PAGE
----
How to Build Health and Safety Costs Into Your Residential Construction Estimating Software

Apr 27, 2022 12:00:00 AM
If you work in the construction industry, you already know that health and safety regulations are strict and getting stricter all the time. That’s not unreasonable. While most on-site injuries for construction workers are slips and falls, the nature of the construction business means there is a high potential for more severe injuries. Making sure your people go home safe every day is a moral obligation, but there are also severe financial penalties and even potentially criminal prosecution for employers who don’t do enough to make that happen.
 
So, there’s no doubt that there are many reasons why you should comply with health and safety regulations – but how do you ensure you cover those costs? Here’s how you can build health and safety-related costs into your residential construction estimating software.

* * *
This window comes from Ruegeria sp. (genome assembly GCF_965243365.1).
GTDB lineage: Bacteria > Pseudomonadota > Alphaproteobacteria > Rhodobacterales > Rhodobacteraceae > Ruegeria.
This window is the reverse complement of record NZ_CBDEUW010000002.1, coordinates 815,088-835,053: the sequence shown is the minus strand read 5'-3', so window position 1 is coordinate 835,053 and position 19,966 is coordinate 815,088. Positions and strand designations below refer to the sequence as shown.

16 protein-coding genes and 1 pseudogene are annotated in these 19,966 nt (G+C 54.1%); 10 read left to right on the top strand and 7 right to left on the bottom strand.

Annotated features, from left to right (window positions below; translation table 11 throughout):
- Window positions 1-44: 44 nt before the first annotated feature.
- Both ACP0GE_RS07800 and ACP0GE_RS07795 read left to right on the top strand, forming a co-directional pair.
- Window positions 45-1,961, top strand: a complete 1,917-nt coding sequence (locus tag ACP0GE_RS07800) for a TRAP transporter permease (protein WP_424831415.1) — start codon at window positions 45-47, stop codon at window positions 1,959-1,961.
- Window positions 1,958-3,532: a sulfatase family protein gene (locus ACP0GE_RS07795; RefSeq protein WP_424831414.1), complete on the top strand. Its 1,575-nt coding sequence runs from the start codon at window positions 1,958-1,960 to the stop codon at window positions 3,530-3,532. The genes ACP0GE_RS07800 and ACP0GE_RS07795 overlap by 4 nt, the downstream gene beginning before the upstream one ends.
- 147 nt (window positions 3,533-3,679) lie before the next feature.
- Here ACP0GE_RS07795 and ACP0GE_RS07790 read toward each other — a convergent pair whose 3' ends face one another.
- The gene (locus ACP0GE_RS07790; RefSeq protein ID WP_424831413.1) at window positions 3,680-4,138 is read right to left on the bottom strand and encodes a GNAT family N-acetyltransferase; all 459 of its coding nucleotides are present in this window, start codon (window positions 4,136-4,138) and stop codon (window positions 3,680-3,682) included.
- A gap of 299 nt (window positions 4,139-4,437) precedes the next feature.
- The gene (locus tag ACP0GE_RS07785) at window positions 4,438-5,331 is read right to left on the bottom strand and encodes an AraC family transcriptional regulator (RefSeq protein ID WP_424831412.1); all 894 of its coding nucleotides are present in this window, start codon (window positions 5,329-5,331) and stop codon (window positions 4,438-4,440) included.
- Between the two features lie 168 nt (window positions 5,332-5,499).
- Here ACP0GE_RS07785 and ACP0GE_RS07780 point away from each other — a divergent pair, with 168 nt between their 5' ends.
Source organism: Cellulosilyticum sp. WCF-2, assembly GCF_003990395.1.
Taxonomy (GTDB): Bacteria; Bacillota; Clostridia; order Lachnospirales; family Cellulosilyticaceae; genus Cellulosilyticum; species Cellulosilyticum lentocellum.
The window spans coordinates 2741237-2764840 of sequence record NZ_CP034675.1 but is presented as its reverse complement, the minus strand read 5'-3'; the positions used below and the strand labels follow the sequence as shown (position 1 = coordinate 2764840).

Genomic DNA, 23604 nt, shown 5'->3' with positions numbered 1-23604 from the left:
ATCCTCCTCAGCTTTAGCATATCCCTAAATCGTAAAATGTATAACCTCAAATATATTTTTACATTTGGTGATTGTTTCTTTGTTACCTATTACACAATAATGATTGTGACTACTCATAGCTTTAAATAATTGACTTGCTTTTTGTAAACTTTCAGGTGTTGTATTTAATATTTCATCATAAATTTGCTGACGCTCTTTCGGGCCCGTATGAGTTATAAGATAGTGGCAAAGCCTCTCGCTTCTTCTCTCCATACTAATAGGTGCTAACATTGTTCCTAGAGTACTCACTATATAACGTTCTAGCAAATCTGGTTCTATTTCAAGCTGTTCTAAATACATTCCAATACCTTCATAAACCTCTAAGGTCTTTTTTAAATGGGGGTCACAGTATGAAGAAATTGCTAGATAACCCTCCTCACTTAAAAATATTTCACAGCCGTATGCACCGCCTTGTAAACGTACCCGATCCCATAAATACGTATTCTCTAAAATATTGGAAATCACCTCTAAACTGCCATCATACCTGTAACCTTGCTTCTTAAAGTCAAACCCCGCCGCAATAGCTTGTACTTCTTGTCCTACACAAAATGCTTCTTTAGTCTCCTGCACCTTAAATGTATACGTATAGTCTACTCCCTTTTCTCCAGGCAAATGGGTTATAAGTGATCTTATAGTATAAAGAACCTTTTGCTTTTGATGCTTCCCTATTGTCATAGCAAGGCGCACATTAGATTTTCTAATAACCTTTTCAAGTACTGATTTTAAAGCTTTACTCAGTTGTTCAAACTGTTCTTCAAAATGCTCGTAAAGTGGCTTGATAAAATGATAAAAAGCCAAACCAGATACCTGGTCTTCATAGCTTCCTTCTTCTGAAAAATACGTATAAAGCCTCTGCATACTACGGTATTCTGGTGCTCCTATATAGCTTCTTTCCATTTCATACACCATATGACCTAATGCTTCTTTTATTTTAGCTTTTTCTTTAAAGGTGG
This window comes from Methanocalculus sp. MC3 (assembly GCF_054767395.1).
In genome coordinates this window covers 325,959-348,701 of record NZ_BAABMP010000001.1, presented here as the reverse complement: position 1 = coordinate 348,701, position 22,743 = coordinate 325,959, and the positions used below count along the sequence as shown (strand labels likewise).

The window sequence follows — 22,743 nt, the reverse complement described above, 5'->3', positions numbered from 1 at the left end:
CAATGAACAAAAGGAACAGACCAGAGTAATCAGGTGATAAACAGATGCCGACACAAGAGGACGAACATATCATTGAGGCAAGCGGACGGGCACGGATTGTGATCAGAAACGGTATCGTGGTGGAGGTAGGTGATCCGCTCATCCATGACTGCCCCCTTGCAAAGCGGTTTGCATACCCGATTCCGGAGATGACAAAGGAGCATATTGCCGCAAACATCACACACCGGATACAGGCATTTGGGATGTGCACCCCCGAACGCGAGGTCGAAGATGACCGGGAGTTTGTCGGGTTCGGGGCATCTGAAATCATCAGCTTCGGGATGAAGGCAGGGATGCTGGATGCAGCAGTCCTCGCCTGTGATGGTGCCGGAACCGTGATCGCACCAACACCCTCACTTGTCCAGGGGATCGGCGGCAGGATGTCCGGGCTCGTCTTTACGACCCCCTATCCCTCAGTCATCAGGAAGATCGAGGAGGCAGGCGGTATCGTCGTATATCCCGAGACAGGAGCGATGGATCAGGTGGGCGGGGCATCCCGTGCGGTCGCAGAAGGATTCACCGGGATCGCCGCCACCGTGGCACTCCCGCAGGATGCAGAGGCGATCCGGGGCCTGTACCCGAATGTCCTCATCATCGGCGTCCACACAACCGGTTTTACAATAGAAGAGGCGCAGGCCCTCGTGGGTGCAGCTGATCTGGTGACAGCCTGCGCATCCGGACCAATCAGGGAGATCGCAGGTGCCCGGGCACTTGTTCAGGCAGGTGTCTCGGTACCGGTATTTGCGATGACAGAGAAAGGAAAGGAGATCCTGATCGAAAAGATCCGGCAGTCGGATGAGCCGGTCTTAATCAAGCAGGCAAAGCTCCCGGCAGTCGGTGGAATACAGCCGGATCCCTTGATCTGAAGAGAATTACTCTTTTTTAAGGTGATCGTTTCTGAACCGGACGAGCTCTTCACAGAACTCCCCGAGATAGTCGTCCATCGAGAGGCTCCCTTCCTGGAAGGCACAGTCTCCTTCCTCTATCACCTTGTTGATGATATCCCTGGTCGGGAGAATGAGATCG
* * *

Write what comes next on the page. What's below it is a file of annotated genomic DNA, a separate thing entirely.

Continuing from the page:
1. Stay Up to Date with Regulations
I wish we could tell you that health and safety was a one-and-done thing, but we all know that it’s basically a full-time job.
Regulations and recommendations change all the time, and there are federal, state and local laws to worry about. They also vary depending on the type of work you do.
 
So, if you don’t have a full-time health and safety person on your team, it’s a good idea to set aside some time every couple of months to make sure you’re still complying with all the regulations that apply to you.
 
2. Invest In Quality PPE
PPE, or personal protective equipment, is equipment and clothing that is used to keep workers safe on construction sites. This could be anything from steel-toed boots to hard hats, dust masks or work gloves.
Some of these items are usually bought by your employees, but there are probably some that you are supposed to supply.